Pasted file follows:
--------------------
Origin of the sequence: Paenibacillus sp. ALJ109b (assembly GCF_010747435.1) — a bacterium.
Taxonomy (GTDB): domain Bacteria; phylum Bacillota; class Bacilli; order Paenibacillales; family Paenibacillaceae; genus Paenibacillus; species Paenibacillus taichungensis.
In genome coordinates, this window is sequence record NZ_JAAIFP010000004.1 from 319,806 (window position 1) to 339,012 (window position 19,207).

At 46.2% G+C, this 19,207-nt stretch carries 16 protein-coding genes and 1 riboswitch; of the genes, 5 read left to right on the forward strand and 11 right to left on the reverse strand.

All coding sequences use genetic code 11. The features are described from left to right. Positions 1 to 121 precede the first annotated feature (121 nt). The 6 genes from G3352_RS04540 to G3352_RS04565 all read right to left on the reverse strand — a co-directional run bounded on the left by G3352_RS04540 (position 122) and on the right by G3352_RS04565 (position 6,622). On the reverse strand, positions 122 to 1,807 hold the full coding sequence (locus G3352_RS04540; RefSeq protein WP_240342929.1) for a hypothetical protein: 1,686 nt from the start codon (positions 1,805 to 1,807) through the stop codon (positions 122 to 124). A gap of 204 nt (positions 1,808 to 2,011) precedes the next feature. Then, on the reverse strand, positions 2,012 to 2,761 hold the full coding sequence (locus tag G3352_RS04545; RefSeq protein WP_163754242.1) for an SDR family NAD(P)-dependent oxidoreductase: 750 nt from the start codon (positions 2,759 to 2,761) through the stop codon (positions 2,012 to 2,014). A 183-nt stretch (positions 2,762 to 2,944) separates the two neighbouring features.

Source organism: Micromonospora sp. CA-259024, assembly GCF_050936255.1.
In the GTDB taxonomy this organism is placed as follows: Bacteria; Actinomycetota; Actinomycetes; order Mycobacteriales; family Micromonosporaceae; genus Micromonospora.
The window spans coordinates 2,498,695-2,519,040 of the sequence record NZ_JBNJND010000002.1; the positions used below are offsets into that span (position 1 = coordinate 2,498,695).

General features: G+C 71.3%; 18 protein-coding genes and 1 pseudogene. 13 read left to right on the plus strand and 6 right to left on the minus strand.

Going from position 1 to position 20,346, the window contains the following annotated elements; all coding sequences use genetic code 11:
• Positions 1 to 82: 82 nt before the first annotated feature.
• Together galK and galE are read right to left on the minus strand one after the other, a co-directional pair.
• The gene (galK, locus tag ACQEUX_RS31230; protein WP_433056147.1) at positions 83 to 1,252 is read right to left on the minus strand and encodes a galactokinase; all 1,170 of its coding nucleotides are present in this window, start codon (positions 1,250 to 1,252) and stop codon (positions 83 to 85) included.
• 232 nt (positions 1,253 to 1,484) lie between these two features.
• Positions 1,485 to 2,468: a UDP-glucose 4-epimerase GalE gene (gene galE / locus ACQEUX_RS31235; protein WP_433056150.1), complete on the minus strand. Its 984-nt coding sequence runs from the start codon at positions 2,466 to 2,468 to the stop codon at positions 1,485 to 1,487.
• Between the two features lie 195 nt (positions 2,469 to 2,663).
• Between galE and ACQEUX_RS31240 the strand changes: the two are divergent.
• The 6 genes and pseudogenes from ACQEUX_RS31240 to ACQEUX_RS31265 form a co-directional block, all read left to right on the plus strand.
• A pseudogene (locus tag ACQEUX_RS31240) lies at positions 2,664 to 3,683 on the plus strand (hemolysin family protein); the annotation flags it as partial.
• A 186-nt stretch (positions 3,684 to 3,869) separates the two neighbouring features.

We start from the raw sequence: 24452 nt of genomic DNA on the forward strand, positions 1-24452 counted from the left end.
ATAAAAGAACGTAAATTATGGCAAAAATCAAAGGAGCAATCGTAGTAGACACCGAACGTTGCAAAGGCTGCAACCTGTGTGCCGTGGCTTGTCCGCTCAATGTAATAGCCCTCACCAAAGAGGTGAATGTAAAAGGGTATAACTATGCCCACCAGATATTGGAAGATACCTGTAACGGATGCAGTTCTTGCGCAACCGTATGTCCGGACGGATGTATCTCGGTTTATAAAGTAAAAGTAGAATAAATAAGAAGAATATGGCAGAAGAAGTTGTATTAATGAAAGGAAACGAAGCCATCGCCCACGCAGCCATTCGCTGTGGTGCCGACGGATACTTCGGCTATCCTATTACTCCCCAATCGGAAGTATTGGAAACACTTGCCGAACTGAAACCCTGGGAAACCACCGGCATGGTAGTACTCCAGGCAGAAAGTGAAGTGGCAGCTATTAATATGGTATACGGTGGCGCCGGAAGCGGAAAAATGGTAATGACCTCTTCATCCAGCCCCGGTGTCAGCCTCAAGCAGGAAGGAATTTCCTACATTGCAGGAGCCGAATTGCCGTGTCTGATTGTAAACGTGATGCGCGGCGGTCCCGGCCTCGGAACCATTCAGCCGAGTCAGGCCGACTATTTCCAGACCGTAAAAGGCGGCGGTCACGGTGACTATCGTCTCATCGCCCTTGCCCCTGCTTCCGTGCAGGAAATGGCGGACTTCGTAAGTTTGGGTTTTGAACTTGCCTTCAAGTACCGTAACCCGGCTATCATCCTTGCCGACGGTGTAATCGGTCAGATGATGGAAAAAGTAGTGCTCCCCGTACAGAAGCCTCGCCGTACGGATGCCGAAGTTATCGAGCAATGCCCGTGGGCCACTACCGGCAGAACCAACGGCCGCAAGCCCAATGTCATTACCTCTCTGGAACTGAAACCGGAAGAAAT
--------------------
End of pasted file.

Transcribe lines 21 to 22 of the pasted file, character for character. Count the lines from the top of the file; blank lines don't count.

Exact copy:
We start from the raw sequence: 24452 nt of genomic DNA on the forward strand, positions 1-24452 counted from the left end.
ATAAAAGAACGTAAATTATGGCAAAAATCAAAGGAGCAATCGTAGTAGACACCGAACGTTGCAAAGGCTGCAACCTGTGTGCCGTGGCTTGTCCGCTCAATGTAATAGCCCTCACCAAAGAGGTGAATGTAAAAGGGTATAACTATGCCCACCAGATATTGGAAGATACCTGTAACGGATGCAGTTCTTGCGCAACCGTATGTCCGGACGGATGTATCTCGGTTTATAAAGTAAAAGTAGAATAAATAAGAAGAATATGGCAGAAGAAGTTGTATTAATGAAAGGAAACGAAGCCATCGCCCACGCAGCCATTCGCTGTGGTGCCGACGGATACTTCGGCTATCCTATTACTCCCCAATCGGAAGTATTGGAAACACTTGCCGAACTGAAACCCTGGGAAACCACCGGCATGGTAGTACTCCAGGCAGAAAGTGAAGTGGCAGCTATTAATATGGTATACGGTGGCGCCGGAAGCGGAAAAATGGTAATGACCTCTTCATCCAGCCCCGGTGTCAGCCTCAAGCAGGAAGGAATTTCCTACATTGCAGGAGCCGAATTGCCGTGTCTGATTGTAAACGTGATGCGCGGCGGTCCCGGCCTCGGAACCATTCAGCCGAGTCAGGCCGACTATTTCCAGACCGTAAAAGGCGGCGGTCACGGTGACTATCGTCTCATCGCCCTTGCCCCTGCTTCCGTGCAGGAAATGGCGGACTTCGTAAGTTTGGGTTTTGAACTTGCCTTCAAGTACCGTAACCCGGCTATCATCCTTGCCGACGGTGTAATCGGTCAGATGATGGAAAAAGTAGTGCTCCCCGTACAGAAGCCTCGCCGTACGGATGCCGAAGTTATCGAGCAATGCCCGTGGGCCACTACCGGCAGAACCAACGGCCGCAAGCCCAATGTCATTACCTCTCTGGAACTGAAACCGGAAGAAAT